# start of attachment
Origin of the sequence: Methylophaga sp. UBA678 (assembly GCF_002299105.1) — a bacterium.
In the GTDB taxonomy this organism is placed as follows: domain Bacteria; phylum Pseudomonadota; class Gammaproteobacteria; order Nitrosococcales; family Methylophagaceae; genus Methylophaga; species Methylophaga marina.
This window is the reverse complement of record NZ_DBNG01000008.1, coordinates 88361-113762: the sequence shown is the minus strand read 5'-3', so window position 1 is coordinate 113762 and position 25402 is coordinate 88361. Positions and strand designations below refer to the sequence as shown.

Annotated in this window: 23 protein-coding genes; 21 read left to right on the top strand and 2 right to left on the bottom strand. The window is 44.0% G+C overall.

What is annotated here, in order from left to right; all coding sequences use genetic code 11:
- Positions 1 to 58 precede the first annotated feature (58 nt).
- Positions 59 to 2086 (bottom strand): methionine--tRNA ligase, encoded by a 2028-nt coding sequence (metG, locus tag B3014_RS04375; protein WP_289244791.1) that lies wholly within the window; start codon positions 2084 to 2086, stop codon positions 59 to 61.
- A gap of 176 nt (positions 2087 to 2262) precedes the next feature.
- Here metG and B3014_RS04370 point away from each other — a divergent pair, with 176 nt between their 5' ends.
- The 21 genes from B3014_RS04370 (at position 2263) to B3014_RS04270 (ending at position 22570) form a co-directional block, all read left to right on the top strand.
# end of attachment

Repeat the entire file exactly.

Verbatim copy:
Origin of the sequence: Methylophaga sp. UBA678 (assembly GCF_002299105.1) — a bacterium.
In the GTDB taxonomy this organism is placed as follows: domain Bacteria; phylum Pseudomonadota; class Gammaproteobacteria; order Nitrosococcales; family Methylophagaceae; genus Methylophaga; species Methylophaga marina.
This window is the reverse complement of record NZ_DBNG01000008.1, coordinates 88361-113762: the sequence shown is the minus strand read 5'-3', so window position 1 is coordinate 113762 and position 25402 is coordinate 88361. Positions and strand designations below refer to the sequence as shown.

Annotated in this window: 23 protein-coding genes; 21 read left to right on the top strand and 2 right to left on the bottom strand. The window is 44.0% G+C overall.

What is annotated here, in order from left to right; all coding sequences use genetic code 11:
- Positions 1 to 58 precede the first annotated feature (58 nt).
- Positions 59 to 2086 (bottom strand): methionine--tRNA ligase, encoded by a 2028-nt coding sequence (metG, locus tag B3014_RS04375; protein WP_289244791.1) that lies wholly within the window; start codon positions 2084 to 2086, stop codon positions 59 to 61.
- A gap of 176 nt (positions 2087 to 2262) precedes the next feature.
- Here metG and B3014_RS04370 point away from each other — a divergent pair, with 176 nt between their 5' ends.
- The 21 genes from B3014_RS04370 (at position 2263) to B3014_RS04270 (ending at position 22570) form a co-directional block, all read left to right on the top strand.